Submitted in response to written requests from the Inquiry, usually providing lists of questions to be answered. In most cases these formed the basis of questioning in public sessions, but in some cases they were read into the record (or taken as read) and the witness did not appear in person.
Given by witnesses invited by the Inquiry, normally after they have made written statements. These sessions could be viewed live online and sometimes on television news services, and the video recordings are part of the archive. The statements were usually released to the public after the public sessions.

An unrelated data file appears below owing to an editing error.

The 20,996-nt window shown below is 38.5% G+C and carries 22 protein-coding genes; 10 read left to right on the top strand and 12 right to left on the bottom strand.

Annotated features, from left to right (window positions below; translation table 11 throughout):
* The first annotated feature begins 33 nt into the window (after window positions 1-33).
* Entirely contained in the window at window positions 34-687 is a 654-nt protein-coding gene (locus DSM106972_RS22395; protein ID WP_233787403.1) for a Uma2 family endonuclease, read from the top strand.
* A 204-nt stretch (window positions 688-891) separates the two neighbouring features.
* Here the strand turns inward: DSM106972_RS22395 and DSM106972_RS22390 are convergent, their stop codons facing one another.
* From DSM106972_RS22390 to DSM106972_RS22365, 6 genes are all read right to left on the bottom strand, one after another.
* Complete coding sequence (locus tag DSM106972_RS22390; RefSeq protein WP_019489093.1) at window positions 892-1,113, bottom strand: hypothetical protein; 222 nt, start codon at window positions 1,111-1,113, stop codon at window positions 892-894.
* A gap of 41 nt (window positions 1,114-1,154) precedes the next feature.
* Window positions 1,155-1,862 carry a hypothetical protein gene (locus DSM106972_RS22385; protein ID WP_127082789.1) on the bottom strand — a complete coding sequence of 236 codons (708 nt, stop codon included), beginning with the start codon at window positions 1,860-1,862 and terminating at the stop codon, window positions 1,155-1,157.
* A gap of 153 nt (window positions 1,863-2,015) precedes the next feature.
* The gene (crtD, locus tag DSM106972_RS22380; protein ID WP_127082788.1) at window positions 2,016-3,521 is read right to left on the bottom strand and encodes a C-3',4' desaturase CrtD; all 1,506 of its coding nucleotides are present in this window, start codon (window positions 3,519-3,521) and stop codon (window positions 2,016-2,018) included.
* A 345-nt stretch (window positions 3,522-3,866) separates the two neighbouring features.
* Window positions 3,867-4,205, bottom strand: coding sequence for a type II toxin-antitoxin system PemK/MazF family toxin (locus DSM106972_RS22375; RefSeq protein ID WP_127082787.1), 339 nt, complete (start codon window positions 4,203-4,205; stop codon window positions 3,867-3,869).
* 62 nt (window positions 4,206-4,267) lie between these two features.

Owner of the luxury residential spa chain Champneys, which became controversial after it was revealed that the Metropolitan Police Commissioner Sir Paul Stephenson had enjoyed a 20-night stay while recovering from an operation and that Neil Wallis, the former Executive Editor of the News of the World arrested (and later cleared) as part of the phone-hacking scandal, had worked as a PR for both Champneys and the Met. Purdew told the Inquiry that he was unaware of any relationship between the two men.